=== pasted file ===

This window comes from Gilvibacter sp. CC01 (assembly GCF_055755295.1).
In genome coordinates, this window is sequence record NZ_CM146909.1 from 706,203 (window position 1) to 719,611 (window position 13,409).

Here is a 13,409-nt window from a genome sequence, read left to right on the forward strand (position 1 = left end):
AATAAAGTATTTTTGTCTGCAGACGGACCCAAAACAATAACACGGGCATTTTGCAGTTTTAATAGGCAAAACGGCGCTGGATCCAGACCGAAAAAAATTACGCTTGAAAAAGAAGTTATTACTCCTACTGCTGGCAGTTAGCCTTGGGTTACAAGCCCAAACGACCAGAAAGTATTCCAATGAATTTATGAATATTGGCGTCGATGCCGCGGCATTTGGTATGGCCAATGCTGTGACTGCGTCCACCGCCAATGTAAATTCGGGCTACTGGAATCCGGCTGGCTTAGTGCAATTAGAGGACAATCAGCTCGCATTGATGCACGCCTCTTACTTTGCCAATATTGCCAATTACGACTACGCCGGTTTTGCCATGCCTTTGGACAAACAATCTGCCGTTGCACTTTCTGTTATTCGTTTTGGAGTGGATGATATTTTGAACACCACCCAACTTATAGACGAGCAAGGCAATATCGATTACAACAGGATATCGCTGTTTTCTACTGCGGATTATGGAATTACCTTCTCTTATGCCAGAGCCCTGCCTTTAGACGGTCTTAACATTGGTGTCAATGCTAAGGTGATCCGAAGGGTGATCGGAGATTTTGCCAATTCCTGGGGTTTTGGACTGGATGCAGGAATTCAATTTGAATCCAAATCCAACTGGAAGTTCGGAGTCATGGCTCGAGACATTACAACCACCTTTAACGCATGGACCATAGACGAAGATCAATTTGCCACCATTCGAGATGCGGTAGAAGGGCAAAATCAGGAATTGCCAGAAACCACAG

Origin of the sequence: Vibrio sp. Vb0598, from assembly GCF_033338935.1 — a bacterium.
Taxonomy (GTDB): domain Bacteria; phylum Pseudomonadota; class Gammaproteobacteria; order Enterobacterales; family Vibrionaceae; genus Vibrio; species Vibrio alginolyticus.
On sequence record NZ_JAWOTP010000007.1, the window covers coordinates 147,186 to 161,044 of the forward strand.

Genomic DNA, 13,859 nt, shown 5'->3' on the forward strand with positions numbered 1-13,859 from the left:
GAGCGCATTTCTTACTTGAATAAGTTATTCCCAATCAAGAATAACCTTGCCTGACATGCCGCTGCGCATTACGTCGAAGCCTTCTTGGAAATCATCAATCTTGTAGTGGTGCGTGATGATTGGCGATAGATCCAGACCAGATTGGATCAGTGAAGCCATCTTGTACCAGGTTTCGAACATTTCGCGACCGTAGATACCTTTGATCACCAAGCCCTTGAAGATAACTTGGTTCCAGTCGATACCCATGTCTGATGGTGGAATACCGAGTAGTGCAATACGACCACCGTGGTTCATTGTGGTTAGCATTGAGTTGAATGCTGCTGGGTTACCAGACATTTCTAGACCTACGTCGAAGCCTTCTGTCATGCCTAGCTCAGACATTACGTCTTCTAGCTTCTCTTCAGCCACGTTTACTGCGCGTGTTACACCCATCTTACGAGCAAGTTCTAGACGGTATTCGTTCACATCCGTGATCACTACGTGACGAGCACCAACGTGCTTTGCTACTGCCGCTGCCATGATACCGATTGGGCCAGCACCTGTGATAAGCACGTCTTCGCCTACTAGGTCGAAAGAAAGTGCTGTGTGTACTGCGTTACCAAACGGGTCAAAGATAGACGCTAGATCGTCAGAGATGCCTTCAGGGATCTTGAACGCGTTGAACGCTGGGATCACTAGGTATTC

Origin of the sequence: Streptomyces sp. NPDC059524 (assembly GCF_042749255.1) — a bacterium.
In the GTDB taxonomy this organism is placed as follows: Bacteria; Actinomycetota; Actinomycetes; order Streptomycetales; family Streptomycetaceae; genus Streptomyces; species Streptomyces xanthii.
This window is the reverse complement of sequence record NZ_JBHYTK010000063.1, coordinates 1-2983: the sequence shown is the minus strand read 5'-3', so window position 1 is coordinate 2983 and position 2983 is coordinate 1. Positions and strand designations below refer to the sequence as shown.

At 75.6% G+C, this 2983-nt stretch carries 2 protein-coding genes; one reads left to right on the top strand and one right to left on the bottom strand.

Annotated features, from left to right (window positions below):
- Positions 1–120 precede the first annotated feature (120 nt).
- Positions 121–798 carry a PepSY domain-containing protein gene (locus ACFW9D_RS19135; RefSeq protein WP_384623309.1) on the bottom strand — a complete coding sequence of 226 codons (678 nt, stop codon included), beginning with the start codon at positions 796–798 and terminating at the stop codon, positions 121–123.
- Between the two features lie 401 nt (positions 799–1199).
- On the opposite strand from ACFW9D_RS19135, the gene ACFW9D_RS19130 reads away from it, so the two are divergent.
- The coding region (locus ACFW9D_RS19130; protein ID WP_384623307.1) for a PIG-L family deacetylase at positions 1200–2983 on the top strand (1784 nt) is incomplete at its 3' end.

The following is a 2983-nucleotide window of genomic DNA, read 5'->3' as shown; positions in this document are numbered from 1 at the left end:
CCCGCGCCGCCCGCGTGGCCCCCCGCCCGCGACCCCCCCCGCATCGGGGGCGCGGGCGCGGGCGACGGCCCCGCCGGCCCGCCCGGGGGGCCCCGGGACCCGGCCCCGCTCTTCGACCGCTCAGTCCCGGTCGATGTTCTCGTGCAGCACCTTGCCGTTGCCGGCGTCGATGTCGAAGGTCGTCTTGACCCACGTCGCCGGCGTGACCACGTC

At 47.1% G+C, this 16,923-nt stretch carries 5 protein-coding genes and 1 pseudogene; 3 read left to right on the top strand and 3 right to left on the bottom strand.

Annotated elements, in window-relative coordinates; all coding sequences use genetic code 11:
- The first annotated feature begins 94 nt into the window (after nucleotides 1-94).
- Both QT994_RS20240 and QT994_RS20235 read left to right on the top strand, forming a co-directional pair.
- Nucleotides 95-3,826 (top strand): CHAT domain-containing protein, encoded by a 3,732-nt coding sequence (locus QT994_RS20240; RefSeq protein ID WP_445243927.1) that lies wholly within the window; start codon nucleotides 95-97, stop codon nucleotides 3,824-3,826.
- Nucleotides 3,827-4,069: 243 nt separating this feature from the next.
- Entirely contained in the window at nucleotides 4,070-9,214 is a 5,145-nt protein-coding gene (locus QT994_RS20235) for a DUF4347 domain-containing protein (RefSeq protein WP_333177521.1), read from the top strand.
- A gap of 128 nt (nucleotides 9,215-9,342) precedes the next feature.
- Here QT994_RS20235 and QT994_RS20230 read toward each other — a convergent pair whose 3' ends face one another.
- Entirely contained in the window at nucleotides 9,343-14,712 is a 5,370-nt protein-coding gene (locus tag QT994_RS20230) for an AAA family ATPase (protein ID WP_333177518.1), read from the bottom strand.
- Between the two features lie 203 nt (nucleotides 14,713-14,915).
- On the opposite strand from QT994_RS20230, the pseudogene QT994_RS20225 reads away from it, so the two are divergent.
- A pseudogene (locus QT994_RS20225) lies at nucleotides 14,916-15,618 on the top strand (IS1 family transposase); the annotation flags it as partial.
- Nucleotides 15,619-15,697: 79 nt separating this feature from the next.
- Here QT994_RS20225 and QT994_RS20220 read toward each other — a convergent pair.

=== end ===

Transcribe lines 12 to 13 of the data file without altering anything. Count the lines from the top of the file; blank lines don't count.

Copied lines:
This window is the reverse complement of sequence record NZ_JBHYTK010000063.1, coordinates 1-2983: the sequence shown is the minus strand read 5'-3', so window position 1 is coordinate 2983 and position 2983 is coordinate 1. Positions and strand designations below refer to the sequence as shown.

At 75.6% G+C, this 2983-nt stretch carries 2 protein-coding genes; one reads left to right on the top strand and one right to left on the bottom strand.